It’s time to hit the seafood buffet as a new study published in the New England Journal of Medicine confirms what we knew all along: exposure to mercury in fish has no clinically adverse effect on cardiovascular disease. After analyzing data from two U.S. cohorts comprised of over 170,000 participants, researchers selected 3,427 patients who were identified as having new onset of cardiovascular disease. After matching them to a control group with no history of heart or circulatory disease, body burdens of mercury were analyzed based on mercury content in toenail clippings from each group while participants’ lifestyle behaviors, including fish consumption and cardiovascular risk factors, were determined using a questionnaire. The results showed that even participants with the highest mercury exposure did not have a increased risk of cardiovascular disease.
ACSH's Dr. Gilbert Ross hopes these new findings will counter the claims made by various activist groups who warn against the dangers of consuming too much fish due to high mercury levels. “In fact, adults who eat more fish have a lower incidence of various types of heart disease,” he adds. “Further, recent studies have shown that pregnant women who eat more fish tend to have healthier babies.”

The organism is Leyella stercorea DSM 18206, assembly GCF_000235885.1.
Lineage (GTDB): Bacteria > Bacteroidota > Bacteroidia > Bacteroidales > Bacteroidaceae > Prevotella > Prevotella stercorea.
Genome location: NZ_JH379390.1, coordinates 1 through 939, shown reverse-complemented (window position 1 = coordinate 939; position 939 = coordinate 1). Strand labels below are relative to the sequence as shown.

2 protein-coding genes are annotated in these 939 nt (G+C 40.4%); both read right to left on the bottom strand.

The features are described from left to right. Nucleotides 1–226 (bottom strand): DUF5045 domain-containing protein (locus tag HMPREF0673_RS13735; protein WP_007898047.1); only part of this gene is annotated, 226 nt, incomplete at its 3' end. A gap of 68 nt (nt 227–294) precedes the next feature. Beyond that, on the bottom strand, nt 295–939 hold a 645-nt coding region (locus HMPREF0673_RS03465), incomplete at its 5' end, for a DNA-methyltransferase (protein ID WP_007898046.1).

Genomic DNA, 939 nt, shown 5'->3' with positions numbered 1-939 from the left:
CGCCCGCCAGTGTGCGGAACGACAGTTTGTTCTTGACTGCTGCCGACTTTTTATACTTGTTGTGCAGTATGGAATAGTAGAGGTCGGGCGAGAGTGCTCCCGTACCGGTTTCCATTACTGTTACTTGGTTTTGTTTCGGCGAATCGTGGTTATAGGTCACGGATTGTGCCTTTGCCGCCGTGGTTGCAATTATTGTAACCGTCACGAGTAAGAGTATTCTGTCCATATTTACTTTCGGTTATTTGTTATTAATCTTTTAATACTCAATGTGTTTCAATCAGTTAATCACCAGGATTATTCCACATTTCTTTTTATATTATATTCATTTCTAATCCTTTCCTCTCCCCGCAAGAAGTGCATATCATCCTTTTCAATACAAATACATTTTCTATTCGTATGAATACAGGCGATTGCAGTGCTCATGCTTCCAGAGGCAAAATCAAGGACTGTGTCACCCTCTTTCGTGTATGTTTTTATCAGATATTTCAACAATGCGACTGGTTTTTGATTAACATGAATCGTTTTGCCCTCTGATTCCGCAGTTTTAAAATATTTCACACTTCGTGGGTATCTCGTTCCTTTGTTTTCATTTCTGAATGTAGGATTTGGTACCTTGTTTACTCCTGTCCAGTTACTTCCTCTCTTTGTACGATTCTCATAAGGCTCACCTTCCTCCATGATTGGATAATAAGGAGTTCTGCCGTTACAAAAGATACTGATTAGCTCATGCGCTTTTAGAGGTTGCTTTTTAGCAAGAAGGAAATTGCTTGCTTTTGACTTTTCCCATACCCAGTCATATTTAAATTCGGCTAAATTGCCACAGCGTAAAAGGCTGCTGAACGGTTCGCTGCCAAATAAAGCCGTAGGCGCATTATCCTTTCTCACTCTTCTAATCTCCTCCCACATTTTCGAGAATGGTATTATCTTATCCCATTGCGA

The NEJM study comes on the heels of a recent editorial in The New York Times that applauds an EPA-proposed rule requiring power plants to reduce their mercury emissions and other airborne toxins by about 91 percent over the next five years. The Times believes this latest regulation is a “victory for the public,” and when fully enacted, “could save as many as 17,000 lives a year.”
Before the environmental zealots jump for joy, however, Dr. Ross puts a couple of things into perspective. “First, most of the mercury that pollutes our waterways comes from Asia since Chinese coal power plants emit tons of pollutants that float over the Pacific ocean and infiltrate our air — very little of the pollution is sourced in the U.S. industry. Second, the current study indicates that mercury in our environment doesn’t seem to be a threat to the health of adults.”